January 2020 Heat Wave
January 2020 produced some of the hottest weather Florida has had in the past 125 years. An anomalously strong ridge of high pressure built over the Greater Antilles and spread northward across the Bahamas, adjacent western Atlantic Ocean, and the Florida peninsula.
The strong high pressure caused the flow aloft to back from quasi-zonal to SW, which in turn caused weather systems to turn NE and lift out over the top of it, keeping cold air intrusions well away from Florida. It also made it quite hot and dry with zero rain falling in most places across the peninsula of Florida for most of mid-January 2020.
Through mid-January a series of cold fronts that crossed North America were shunted completely from the Florida peninsula by the blocking high centered over the Greater Antilles.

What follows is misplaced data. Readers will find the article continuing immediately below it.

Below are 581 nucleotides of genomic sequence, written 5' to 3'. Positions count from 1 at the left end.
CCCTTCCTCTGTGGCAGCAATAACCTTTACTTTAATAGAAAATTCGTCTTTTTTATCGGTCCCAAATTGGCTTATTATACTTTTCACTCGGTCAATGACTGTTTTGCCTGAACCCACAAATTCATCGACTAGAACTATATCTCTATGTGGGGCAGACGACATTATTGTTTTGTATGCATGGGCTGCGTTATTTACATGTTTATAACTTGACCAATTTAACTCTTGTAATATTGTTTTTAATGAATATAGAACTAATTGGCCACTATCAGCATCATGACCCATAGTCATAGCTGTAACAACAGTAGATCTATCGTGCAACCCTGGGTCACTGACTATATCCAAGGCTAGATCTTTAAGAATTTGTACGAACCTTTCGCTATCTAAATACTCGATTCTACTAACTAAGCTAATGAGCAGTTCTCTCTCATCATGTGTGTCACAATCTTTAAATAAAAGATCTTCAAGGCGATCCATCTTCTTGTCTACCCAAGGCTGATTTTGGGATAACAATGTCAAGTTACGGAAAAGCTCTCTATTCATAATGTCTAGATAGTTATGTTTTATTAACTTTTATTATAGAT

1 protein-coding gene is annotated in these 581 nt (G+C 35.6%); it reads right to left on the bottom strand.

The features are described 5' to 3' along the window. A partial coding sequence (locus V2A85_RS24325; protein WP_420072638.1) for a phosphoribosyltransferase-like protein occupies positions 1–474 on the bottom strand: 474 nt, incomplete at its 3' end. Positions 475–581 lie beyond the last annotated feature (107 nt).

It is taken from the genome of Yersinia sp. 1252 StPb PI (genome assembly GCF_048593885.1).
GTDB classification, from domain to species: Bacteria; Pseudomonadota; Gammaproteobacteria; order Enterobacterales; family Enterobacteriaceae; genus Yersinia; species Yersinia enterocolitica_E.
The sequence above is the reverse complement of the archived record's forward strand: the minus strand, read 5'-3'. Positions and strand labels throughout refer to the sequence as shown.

Rain chances were insignificant (20-30 pct) with only low-topped coastal showers spreading N-W in shallow moistening of the local air mass forecast. Otherwise, a significant period of far above normal temps occurred, especially nighttime minimums along and near the east coast. Florida also experienced a burst of pollen as trees respond to the hot weather with eruptions of spring-like activity.
The magnitude of the onshore winds resulted in daily Lake Wind and Small Craft Advisories for most of Central Florida through January.
For the 3rd week of January (13-19 Jan 2020) anomalous ridging, both surface and aloft flattened some, but remained strong enough to hold off any potential frontal intrusions into the Florida, until late January. With winds a little more veered southerly, the small precipitation chances that existed in early January diminished making for a prolonged period of hot and dry weather across the Florida peninsula.